Participation Rate Dips in 2003

October 4, 2004 ( - Plan sponsors may have dedicated themselves in recent years to lure more employees into workplace retirement plans and to save enough to live comfortably when they stop work, but the effort doesn't appear to be paying off.

The 47th Annual Survey of Profit Sharing and 401(k) Plans from the Profit Sharing/401(k) Council of America (PSCA), which studied the 2003 plan year of 1,161 plans with over 3.4 million participants and more than $412 billion in plan assets, found that 76.4% of eligible employees have K plan balances. That was actually down from the 80.3% who participated in a K plan the year before (See Employee DC Deferral Rates Are Down, Company Contributions Up ).

Even for those who got into their employer’s plan, there’s still some question about whether they are setting aside enough for their post-retirement needs. Average deferral rates in 2003 were 5.2% of pay for non-highly compensated workers – flat compared to 2002’s 5.2% – and 6.4% of pay for highly compensated workers – up a tick from the 6.3% in 2002.

One thing that did advance during 2003 was company contributions, according to the PSCA. According to the survey, average company contributions were 4.4% of payroll – up from 4.1% the year before. The figure ranged from a 2003 high for profit sharing plans (9.3% of pay) and low in 401(k) plans (3% of pay). That compares with 8.8% and 2.8% respectively in 2002.

Different employers figured their contributions differently. In plans permitting participant contributions, the most common formula is a fixed match only, in 33.7% of plans. The most common type of company contribution for profit sharing plans is a discretionary profit sharing contribution only, in 68.7% of plans. For plans with fixed matches, the most common matches are $.50 per $1.00 up to the first 6% of pay (28.2% of plans), $1.00 per $1.00 up to the first 3% of pay (7.1% of plans) and $.25 per $1.00 up to the first 6% of pay (7.1% of plans).

Fund Options

Participants continued to have more and more investment options from which to choose. Some 87.3% of plans offer 10 or more funds, up from 80.8% in 2002 and 69.8% in 2001. Plans offered an average of 17 funds for participant contributions in 2003, up from 15 the year before. The funds most commonly offered for participant contributions are actively managed domestic equity funds (73.7% of plans), actively managed international equity funds (69.3% of plans), balanced stock/bond funds (67.9% of plans), and indexed domestic equity funds (62.5% of plans).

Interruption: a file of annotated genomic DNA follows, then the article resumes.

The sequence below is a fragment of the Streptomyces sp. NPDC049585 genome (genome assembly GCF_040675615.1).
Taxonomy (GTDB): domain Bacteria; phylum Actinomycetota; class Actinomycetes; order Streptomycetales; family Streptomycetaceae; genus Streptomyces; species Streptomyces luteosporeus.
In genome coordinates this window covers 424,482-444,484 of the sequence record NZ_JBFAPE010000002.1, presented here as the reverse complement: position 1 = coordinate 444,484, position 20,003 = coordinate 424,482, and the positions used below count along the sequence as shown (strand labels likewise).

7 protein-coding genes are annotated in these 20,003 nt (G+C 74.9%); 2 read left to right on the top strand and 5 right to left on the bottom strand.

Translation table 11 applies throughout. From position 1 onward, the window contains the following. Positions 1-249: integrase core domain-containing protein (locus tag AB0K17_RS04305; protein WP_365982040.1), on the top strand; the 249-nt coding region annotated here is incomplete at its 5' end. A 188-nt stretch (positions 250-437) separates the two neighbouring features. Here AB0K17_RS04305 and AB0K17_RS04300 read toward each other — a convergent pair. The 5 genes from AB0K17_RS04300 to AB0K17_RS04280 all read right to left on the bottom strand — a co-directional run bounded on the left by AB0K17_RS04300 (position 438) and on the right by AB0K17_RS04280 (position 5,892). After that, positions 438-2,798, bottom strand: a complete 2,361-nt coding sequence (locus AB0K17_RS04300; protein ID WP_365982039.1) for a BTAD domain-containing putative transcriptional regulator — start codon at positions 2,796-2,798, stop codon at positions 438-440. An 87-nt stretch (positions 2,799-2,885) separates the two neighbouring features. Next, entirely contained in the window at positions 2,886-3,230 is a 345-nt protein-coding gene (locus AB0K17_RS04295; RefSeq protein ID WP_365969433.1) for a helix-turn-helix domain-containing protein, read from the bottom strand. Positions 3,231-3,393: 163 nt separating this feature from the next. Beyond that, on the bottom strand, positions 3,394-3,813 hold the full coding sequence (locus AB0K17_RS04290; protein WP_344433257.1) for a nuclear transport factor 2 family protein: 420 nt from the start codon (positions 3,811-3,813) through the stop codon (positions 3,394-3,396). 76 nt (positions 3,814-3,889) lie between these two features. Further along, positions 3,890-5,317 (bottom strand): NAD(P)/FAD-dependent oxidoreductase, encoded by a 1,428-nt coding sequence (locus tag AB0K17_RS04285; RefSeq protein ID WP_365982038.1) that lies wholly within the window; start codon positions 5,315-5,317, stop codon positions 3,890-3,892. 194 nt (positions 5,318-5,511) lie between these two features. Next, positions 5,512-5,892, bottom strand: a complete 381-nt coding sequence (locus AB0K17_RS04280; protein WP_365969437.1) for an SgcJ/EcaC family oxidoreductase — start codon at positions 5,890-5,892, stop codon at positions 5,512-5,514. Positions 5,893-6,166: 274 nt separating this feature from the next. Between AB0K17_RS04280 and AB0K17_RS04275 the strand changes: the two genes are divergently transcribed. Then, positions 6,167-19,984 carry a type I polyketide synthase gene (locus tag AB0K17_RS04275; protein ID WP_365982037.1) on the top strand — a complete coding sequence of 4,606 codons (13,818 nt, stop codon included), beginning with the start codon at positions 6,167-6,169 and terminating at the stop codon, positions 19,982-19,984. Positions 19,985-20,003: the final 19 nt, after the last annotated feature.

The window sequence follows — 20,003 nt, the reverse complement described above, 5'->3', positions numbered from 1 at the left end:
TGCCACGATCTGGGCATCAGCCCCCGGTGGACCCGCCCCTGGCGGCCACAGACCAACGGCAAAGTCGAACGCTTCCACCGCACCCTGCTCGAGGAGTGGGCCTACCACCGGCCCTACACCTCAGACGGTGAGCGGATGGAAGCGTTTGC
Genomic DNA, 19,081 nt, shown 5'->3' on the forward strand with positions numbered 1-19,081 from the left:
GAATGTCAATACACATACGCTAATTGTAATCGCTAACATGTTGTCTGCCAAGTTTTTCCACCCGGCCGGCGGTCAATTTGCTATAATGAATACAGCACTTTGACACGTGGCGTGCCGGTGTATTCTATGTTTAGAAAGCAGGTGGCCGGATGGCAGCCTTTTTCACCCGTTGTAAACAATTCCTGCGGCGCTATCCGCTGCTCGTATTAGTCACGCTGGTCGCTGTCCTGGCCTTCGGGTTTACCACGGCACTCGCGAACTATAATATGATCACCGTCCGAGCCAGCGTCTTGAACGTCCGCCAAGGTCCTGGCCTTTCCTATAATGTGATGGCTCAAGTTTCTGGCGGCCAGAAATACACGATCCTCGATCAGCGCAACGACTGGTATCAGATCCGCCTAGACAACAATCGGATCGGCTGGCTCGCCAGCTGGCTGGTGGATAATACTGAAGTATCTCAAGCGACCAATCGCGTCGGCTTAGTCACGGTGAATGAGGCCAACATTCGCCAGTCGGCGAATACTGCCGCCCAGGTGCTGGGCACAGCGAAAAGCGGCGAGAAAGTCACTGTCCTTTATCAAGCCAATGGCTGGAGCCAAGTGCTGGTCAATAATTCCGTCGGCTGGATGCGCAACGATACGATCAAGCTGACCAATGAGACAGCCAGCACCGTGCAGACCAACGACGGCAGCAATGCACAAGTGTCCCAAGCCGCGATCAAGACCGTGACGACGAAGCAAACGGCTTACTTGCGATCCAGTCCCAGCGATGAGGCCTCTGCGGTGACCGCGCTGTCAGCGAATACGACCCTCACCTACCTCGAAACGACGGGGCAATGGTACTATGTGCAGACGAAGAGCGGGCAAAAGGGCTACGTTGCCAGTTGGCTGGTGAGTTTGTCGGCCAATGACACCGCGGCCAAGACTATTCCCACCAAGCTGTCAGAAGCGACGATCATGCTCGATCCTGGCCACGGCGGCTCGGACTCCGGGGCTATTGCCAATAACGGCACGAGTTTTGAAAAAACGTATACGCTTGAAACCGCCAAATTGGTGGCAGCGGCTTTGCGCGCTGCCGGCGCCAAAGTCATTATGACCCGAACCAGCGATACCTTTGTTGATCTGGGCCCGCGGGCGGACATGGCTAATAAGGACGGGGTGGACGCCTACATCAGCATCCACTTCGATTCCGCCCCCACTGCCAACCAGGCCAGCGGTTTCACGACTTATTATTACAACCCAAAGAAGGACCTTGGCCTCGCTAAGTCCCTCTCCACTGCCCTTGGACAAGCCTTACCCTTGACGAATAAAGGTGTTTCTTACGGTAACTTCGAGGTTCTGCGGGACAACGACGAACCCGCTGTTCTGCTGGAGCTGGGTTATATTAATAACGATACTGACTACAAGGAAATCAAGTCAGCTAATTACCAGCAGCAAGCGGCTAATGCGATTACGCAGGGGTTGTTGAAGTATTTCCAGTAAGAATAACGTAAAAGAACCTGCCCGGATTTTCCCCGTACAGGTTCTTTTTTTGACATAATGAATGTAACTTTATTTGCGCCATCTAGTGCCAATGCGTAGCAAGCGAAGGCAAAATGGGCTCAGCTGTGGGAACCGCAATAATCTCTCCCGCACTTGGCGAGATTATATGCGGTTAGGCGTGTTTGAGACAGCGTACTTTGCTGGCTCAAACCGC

During 2003, the typical plan had approximately 63% of assets invested in equities. Assets were most frequently invested in actively managed domestic equity funds (31.2% of assets), balanced stock/bond funds (11.3%), stable value funds (9.8%), indexed domestic equity funds (9.3%), and cash equivalents (6.8%).

The 2003 survey also found that:

  • Investment advice was offered in 54.1% of plans, up from 51.9% in 2002 and 41.4% in 2001. The most common methods of delivery were one-on-one counseling (56.2% of plans), internet providers (52.2%), and telephone hotlines (31.5%). Smaller companies generally use one-on-one counseling (70.1%), while larger companies tend to use internet providers (75.5%).
  • Some 30.6% of participants used advice when it was offered. This percentage has remained level for the past few years, with 31.1% using advice in 2002 and 2001, and 30.9% using advice in 2000. Participant usage tends to be greatest in the smaller plans.
  • Self directed brokerage windows were offered in 13% of plans, while open mutual fund windows are offered in 6.1% of plans. Some 0.7% of plan assets were invested through brokerage windows and 0.1% of plan assets were invested through mutual fund windows.
  • Some 8.4% of respondents have automatic enrollment. Automatic enrollment is most common in large plans – 24.2% of plans with 5,000 or more participants report having automatic enrollment, while only 1.1% of plans with fewer than 50 participants have it.
  • Immediate vesting is present in 39.4% of 401(k), 15.4% of profit sharing, and 23.8% of combination plans. Graduated vesting tends to be the most common arrangement for all plan types.

The survey is available for purchase for $295 for non-PSCA members and $95 for members. To order, go to or call (312) 419-1863.